Shapeshifters: the hard lessons Labour must learn from ‘Johnsonism’
Labour often characterises Johnson as an opportunist. But his skills go deeper, and Labour must learn how to respond.
When defeated on the field of political battle, you not only ask what you have done wrong but what your opponent has done right; especially when it’s a fourth defeat and a big one.
Pots of ink have already been spilled over the shortcomings of Labour and its election campaign. But far less attention is being paid to the extraordinary adaptive capabilities of the Conservatives. Principal amongst these has been ‘political shapeshifting’ - to rapidly change their personae to appeal to critical parts of the electorate. In the space of a few months the Tories moved from being divided party polling less than 10 per cent in May 2019 to a united and different type of political organism that won a General Election with 45 per cent of the vote. This is unprecedented.
While many were being lulled by the all too apparent personal failings of Johnson, he was ruthlessly working to cohere the Right bloc. But Johnson’s shapeshifting is much more than an act of deception; it has been a carefully devised strategy that took pitiless advantage of the failings of both the Centre Right and the Left during 2019.
The Left see this essential pragmatism as a sign of ideological weaknesses and hopeless opportunism – but all the time it’s running political rings around them. To beat your adversary, first you must understand them.
What will become known as ‘Johnsonism’ is riddled with contradictions and will face many difficulties of its own making, notably in the upcoming trade negotiations with the EU and the real prospect of economic stagnation. However, speculations about its inherent fragilities should not deflect from a deep appreciation of its achievements and the hard lessons they can teach us.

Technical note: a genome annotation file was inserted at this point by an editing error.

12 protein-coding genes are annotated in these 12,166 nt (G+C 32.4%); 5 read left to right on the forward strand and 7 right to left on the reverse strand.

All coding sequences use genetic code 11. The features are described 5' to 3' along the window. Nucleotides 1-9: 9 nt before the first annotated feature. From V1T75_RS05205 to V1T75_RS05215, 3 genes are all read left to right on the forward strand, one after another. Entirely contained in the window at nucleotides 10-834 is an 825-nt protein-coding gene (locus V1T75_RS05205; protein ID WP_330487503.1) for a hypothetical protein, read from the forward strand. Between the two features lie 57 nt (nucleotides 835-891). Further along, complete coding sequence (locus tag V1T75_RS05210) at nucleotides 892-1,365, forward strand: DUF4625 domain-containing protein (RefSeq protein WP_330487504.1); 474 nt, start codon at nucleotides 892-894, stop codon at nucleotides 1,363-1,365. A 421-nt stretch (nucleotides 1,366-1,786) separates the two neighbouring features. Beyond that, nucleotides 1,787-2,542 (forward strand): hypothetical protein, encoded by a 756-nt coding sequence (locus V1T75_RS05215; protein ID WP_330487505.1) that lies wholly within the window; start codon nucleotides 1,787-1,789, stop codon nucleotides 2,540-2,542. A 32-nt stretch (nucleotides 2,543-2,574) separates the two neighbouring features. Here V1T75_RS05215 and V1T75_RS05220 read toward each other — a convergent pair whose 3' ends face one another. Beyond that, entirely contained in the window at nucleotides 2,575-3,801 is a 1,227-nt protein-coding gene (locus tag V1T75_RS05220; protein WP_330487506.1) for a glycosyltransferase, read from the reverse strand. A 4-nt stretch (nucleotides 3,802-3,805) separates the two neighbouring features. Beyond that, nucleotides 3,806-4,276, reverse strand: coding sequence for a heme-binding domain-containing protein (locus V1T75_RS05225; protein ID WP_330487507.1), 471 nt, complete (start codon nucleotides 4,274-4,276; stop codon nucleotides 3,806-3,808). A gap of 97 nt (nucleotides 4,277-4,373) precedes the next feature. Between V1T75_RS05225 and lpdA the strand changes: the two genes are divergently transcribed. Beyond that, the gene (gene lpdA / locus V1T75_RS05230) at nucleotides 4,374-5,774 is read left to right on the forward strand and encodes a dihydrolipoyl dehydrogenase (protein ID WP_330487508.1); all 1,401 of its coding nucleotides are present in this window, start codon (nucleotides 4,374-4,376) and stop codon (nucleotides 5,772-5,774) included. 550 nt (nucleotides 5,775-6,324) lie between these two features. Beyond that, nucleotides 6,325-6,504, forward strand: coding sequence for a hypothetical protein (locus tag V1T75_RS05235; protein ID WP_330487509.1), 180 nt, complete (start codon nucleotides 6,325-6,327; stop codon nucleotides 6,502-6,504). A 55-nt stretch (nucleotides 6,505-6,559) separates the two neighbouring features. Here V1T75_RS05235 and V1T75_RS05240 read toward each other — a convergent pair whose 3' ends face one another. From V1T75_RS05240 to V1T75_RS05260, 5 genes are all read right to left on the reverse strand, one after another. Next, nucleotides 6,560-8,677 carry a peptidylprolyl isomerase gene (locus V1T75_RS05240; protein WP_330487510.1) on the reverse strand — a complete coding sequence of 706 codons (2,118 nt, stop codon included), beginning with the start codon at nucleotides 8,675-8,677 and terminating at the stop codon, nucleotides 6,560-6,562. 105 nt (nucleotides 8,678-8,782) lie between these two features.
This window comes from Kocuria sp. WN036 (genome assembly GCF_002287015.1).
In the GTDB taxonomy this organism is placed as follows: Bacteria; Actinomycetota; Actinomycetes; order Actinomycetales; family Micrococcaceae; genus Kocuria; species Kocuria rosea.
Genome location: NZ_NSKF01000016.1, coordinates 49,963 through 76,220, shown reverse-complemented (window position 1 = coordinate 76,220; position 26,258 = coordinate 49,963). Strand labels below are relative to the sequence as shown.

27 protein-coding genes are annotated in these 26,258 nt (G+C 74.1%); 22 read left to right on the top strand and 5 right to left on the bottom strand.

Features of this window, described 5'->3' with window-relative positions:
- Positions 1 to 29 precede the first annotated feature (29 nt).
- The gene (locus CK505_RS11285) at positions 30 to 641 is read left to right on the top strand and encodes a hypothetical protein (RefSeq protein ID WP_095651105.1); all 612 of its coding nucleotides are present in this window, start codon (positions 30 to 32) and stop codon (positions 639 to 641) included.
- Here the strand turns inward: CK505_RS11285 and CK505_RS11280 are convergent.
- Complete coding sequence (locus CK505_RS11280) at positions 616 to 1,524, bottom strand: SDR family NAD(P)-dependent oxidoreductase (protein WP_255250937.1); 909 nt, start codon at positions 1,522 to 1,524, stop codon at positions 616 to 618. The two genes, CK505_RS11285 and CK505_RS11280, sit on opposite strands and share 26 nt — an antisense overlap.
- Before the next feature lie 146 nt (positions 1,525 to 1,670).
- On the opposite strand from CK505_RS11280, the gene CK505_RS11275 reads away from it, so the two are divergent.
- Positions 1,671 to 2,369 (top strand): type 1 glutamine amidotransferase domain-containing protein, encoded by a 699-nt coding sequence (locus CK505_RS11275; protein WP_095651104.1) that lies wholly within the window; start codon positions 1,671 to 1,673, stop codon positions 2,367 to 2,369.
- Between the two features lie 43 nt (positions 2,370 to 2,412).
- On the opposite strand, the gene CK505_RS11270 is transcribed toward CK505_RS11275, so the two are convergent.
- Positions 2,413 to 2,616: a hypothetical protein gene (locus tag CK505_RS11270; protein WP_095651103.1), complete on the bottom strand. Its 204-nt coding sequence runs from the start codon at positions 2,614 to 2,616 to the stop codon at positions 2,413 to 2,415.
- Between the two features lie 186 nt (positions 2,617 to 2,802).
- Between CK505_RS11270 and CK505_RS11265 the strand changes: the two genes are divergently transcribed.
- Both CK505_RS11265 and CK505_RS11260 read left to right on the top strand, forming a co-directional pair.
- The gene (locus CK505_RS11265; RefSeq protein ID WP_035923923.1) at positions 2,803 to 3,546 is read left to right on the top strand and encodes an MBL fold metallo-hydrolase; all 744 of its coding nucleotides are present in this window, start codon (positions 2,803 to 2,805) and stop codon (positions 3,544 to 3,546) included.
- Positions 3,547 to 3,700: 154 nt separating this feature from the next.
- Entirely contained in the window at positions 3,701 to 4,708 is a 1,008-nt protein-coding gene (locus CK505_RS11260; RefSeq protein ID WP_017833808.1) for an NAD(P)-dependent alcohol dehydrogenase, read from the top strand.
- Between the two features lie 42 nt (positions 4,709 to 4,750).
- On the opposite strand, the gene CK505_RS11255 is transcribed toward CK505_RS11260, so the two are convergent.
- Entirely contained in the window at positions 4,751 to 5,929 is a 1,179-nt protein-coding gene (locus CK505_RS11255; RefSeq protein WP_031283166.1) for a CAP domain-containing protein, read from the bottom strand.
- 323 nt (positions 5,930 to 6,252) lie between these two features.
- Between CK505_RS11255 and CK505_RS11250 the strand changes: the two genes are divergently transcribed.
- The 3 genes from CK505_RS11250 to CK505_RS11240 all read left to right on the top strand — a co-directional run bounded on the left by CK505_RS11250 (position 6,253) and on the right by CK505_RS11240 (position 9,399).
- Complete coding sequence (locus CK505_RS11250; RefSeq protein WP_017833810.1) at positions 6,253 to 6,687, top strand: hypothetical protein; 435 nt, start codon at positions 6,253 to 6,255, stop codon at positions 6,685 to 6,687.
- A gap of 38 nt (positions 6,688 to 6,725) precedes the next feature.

The Right adapts much faster than the Left. Johnsonism is but the latest episode in Conservative shapeshifting, having been preceded by Cameron’s ‘liberal conservatism’ (2005-2016) and May’s ‘soft nationalism’ (2016-2019). It is, however, by far the most potent, tapping into a wider set of discontents and thus being able to shift the electoral landscape in ways that Cameron and May failed.
What has been so impressive has been the ability of the Right to create the wider environment in which the transitioning could take place, notably through the EU referendum campaign of 2016 and the ‘Brexit Window’ that reframed political life, cultural identities and political affiliations. This was a classic example of Antonio Gramsci’s ‘war of position’, the patient political and ideological ‘trench warfare’ that was followed in the 2019 election period ‘war of manoeuvre’ summed up in the simple but resonant slogan ‘Get Brexit Done’.
Here Conservative shapeshifting is indebted to the persistence of Faragism and the maturing of an English nationalist and nativist project that had been fomented for more than a decade. Tory shapeshifters realised that they had to co-opt the essential features of the Brexit Party and, like the Spectres in Philip Pullman’s ‘His Dark Materials’, they sucked the life out of it.